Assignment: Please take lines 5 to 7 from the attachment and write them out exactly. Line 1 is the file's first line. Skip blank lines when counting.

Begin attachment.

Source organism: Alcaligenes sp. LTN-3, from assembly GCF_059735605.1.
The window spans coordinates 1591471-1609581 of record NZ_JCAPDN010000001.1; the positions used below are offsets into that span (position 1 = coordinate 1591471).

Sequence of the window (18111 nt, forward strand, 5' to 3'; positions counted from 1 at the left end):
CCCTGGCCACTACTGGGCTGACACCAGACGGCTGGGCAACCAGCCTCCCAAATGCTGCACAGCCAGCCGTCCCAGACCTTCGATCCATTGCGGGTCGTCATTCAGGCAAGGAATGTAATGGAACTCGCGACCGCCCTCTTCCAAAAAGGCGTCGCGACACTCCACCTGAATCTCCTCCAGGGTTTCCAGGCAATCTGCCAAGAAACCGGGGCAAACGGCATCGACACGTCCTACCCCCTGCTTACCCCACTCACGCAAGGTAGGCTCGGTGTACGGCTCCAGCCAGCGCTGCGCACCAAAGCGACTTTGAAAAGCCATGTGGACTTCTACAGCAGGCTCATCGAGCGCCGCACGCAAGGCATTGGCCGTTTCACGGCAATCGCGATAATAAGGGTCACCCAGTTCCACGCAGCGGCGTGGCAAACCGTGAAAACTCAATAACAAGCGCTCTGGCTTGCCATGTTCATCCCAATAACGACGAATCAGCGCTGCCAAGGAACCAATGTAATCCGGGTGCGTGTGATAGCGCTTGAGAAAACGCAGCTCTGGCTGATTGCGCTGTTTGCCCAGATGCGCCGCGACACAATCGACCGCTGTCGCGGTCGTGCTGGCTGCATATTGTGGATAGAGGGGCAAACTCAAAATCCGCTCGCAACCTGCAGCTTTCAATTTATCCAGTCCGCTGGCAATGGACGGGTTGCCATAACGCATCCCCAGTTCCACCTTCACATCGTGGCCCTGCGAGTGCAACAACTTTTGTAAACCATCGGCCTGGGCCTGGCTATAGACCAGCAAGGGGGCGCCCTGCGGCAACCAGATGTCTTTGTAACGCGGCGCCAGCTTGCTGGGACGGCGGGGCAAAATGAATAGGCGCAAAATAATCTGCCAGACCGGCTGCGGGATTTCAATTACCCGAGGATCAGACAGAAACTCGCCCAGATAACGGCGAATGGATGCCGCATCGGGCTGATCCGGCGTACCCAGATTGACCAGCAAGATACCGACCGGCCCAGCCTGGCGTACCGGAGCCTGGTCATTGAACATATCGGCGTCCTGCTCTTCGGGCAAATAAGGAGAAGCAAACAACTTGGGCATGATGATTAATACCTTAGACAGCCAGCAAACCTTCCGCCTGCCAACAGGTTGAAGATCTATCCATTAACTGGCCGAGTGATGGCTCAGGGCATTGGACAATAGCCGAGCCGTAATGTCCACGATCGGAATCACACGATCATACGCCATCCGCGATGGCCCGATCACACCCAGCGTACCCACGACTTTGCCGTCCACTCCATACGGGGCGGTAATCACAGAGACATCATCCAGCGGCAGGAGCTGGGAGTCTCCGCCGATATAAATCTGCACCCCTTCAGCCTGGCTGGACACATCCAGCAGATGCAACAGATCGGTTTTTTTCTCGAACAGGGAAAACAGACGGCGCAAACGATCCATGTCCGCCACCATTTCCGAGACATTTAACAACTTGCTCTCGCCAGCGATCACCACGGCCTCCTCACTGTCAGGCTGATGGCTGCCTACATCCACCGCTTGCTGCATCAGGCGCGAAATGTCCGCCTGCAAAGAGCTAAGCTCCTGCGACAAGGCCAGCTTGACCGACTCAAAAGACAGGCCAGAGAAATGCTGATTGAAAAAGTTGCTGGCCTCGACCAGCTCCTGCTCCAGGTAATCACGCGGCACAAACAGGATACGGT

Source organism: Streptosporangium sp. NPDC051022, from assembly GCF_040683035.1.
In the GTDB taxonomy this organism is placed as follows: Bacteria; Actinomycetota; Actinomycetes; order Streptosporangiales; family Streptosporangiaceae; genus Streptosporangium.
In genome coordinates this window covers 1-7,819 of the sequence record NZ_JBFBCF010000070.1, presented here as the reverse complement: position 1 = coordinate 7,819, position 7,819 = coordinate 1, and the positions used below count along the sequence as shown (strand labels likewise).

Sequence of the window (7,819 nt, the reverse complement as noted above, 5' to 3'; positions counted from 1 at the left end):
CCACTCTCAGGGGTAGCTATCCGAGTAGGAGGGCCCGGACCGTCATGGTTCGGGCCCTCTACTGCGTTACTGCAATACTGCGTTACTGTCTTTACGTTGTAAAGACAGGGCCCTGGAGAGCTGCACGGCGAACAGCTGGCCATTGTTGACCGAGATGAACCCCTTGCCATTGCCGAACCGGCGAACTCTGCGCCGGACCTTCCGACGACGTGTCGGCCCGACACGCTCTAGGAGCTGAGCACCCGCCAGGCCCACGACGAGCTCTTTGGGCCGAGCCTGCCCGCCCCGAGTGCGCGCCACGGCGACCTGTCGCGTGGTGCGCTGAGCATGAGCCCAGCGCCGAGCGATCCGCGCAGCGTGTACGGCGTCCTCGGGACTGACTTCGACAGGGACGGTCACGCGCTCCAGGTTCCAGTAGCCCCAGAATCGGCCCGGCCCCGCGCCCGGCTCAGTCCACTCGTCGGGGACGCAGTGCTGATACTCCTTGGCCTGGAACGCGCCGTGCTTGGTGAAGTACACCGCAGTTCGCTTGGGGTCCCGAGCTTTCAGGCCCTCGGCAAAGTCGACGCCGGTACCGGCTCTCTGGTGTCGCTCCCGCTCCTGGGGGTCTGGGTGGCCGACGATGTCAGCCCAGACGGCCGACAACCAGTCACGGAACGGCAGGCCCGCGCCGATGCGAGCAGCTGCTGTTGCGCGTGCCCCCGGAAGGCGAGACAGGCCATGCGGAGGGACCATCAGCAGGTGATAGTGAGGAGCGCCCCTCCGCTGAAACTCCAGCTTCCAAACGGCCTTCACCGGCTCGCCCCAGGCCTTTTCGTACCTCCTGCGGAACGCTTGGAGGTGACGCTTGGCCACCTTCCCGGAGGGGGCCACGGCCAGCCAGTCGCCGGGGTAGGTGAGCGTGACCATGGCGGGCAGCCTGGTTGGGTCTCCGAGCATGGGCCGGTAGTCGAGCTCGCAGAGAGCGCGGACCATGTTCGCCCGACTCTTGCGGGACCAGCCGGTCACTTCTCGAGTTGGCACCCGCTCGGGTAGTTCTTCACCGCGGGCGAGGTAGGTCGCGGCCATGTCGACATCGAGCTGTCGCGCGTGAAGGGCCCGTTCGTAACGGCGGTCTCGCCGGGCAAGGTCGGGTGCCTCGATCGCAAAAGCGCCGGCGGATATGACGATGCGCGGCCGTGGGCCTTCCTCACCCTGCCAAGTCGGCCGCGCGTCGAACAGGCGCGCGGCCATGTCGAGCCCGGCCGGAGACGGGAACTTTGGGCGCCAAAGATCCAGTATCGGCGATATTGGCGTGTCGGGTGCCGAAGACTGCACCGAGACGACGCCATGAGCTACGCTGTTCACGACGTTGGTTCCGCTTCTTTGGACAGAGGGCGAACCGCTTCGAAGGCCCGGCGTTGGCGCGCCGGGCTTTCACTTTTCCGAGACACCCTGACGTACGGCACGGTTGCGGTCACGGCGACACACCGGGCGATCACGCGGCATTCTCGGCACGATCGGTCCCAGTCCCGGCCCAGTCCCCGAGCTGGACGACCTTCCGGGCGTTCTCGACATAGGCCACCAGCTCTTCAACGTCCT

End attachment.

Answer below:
Source organism: Streptosporangium sp. NPDC051022, from assembly GCF_040683035.1.
In the GTDB taxonomy this organism is placed as follows: Bacteria; Actinomycetota; Actinomycetes; order Streptosporangiales; family Streptosporangiaceae; genus Streptosporangium.
In genome coordinates this window covers 1-7,819 of the sequence record NZ_JBFBCF010000070.1, presented here as the reverse complement: position 1 = coordinate 7,819, position 7,819 = coordinate 1, and the positions used below count along the sequence as shown (strand labels likewise).